Many teachers are afraid classic works of fiction are about to lose ground to nonfiction in English classes, replaced by historical documents, newspaper articles, and even instruction manuals. That fear is a result of the Common Core State Standards Initiative, a new set of recommendations for teaching math and English adopted by almost every state in the country. Proponents of the new standards say they will demand more from students and better develop their analytical skills.
Teachers, prominent educators, and journalists (in Time, the New York Times, and the Chicago Tribune, among others) have questioned the English recommendations that call for increased use of nonfiction. Much of the frustration has been directed at David Coleman, who helped write the standards and is now president of the College Board, which oversees standardized testing.
Coleman maintains that the backlash is a misunderstanding of the numbers – particularly the standard that 70% of reading by high school seniors, across all classes, should be nonfiction. "The standards are absolutely clear on the central role that fiction plays and continues to play in the English language arts classroom," he tells Kurt Andersen.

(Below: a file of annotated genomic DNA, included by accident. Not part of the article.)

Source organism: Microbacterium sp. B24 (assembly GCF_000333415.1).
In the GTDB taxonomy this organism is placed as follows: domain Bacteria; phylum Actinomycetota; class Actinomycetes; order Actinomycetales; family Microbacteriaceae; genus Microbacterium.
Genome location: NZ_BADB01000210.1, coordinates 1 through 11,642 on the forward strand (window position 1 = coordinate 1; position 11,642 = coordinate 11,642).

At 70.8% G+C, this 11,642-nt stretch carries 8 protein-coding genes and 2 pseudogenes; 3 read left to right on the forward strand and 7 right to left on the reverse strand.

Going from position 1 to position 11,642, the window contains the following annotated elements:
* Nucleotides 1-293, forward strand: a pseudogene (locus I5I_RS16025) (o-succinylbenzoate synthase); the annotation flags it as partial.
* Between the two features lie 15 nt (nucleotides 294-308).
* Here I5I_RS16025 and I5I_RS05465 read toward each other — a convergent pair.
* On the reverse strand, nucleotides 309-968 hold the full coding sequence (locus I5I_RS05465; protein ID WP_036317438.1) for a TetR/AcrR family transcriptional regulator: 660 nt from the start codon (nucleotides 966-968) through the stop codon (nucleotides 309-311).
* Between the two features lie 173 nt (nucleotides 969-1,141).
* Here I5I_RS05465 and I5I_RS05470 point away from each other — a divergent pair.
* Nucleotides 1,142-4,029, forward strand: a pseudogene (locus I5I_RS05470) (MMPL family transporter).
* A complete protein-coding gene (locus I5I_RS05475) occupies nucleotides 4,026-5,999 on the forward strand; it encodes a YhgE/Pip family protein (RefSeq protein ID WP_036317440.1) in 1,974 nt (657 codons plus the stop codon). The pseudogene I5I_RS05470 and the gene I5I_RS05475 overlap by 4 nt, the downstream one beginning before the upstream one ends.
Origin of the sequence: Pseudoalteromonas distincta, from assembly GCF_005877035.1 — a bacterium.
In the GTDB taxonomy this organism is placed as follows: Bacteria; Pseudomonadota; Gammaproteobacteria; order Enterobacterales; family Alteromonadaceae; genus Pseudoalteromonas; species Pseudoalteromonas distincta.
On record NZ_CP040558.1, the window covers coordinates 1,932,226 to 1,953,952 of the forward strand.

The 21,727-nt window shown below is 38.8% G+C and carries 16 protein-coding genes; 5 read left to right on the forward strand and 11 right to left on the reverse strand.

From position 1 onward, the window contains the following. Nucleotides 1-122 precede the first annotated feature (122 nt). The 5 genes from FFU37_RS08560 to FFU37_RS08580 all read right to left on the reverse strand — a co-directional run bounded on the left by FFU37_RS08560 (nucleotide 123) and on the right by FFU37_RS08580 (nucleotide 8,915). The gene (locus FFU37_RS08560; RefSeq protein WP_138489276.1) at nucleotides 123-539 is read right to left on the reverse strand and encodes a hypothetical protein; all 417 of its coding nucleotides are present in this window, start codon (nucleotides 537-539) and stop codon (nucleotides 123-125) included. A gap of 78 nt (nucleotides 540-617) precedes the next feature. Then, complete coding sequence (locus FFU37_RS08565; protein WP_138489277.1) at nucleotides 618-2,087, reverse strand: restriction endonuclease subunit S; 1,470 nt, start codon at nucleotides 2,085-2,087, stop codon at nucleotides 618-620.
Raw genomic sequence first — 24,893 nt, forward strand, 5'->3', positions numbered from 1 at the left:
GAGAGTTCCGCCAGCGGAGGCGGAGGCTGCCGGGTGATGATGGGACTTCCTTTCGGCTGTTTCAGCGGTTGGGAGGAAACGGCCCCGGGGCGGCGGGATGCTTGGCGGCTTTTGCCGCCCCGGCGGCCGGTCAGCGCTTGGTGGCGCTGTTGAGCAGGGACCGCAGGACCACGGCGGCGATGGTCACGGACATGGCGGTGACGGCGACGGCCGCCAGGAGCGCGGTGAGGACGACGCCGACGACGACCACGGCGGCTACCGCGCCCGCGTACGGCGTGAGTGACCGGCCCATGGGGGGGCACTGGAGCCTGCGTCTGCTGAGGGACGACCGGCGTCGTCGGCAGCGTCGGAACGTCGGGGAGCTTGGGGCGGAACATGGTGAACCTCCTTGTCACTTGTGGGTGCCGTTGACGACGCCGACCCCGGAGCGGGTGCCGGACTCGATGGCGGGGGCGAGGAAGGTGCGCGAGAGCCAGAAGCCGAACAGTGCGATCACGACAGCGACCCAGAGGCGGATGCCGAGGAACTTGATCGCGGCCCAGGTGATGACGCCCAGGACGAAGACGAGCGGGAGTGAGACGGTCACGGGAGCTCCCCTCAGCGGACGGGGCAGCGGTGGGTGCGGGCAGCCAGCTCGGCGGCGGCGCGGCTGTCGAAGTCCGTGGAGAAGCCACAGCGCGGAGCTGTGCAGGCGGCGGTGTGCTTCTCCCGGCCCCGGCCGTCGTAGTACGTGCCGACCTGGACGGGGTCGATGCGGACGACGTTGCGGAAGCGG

According to Coleman, the majority of time in English classes will still be spent on fiction – drama, literature, narrative fiction, and poems. "The only thing that changes is that there's some portion of time spent on high-quality literary nonfiction," he tells Kurt. The standards cite Martin Luther King, Jr.'s "Letter from Birmingham Jail" as an example. Coleman emphasizes that the reading should be of "high quality" – not abridgements of classics, or sixth-grade novels used in high school.
American students are often reading four grade levels behind what they need to be ready for colleges or careers, Coleman explains, and the standards aim to reverse the trend. "Delivering a generation of kids who can really read at that level is the hope and promise of this work."
â?? Has the high school curriculum become less rigorous in the last few decades? Tell us in a comment below.
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